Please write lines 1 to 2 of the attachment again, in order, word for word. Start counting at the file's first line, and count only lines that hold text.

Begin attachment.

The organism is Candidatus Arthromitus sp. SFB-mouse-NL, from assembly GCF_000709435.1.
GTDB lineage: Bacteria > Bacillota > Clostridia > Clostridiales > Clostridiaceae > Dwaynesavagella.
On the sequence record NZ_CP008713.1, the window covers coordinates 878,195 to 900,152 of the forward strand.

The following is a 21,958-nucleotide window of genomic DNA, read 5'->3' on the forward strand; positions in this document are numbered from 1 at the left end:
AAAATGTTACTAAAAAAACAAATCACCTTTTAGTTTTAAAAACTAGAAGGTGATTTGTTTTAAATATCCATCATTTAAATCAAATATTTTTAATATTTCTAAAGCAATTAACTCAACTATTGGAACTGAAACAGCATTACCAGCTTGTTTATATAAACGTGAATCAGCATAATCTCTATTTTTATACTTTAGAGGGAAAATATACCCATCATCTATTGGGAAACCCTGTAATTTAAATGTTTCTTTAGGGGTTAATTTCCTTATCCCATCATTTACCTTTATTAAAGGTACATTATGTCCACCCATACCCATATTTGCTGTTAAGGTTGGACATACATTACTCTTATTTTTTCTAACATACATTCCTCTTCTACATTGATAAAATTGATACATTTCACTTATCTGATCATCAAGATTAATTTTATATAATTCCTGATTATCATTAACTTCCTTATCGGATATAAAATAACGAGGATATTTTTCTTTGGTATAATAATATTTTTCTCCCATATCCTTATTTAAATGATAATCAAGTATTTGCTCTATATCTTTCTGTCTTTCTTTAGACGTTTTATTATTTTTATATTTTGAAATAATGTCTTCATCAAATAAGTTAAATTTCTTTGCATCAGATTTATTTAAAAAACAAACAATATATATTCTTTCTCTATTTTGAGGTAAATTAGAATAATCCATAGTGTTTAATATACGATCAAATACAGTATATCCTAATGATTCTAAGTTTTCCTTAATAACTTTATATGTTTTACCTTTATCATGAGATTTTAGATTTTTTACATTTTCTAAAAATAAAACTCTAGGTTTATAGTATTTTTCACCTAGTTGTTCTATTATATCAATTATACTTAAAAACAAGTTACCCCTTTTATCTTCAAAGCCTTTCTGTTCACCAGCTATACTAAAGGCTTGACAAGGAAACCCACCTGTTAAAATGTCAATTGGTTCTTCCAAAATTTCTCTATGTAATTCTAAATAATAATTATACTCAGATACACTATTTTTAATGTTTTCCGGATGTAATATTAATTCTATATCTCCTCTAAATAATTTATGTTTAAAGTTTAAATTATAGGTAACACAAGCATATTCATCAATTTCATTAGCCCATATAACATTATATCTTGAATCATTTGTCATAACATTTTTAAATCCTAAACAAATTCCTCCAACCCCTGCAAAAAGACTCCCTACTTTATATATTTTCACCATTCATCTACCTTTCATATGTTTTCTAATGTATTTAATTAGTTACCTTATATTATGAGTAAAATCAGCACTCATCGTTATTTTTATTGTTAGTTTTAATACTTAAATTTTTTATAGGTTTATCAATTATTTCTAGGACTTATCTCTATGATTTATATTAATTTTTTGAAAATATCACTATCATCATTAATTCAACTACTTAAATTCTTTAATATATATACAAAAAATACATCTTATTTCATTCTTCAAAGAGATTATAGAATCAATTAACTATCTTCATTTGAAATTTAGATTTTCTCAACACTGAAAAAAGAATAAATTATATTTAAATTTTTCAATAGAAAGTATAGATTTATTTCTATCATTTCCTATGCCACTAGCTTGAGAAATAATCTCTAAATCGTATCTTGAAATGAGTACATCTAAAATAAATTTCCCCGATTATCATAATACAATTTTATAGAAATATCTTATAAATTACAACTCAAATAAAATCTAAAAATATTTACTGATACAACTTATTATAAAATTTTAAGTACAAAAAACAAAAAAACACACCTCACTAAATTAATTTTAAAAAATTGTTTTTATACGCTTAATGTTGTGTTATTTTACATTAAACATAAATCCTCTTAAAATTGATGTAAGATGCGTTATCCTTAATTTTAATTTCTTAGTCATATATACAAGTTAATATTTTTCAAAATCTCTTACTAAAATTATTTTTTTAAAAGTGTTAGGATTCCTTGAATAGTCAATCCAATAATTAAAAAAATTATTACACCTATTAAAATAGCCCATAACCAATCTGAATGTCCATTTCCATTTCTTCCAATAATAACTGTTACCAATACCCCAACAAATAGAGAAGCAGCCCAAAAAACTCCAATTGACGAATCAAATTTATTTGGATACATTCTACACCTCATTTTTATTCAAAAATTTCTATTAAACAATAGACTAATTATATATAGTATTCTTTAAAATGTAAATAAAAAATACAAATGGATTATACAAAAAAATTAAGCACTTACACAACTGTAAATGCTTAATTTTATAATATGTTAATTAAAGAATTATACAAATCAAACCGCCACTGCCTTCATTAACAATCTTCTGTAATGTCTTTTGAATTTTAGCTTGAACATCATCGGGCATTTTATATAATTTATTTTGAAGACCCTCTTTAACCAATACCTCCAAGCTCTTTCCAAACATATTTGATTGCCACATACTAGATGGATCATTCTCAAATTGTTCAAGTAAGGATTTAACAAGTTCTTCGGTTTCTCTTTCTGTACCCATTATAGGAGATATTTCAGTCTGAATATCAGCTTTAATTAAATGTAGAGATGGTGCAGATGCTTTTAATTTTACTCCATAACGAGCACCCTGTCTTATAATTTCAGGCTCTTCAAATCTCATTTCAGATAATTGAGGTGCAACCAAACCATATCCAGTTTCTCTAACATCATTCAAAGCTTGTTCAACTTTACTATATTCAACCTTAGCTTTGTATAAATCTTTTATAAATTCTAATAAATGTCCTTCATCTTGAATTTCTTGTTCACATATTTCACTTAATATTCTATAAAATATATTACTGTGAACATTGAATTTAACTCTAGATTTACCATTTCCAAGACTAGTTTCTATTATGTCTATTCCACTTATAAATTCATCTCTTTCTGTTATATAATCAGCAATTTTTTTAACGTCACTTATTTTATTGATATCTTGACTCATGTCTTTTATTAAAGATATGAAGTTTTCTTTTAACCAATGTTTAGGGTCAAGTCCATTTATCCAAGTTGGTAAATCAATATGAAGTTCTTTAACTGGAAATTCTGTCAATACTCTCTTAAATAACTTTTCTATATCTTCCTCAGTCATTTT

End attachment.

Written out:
The organism is Candidatus Arthromitus sp. SFB-mouse-NL, from assembly GCF_000709435.1.
GTDB lineage: Bacteria > Bacillota > Clostridia > Clostridiales > Clostridiaceae > Dwaynesavagella.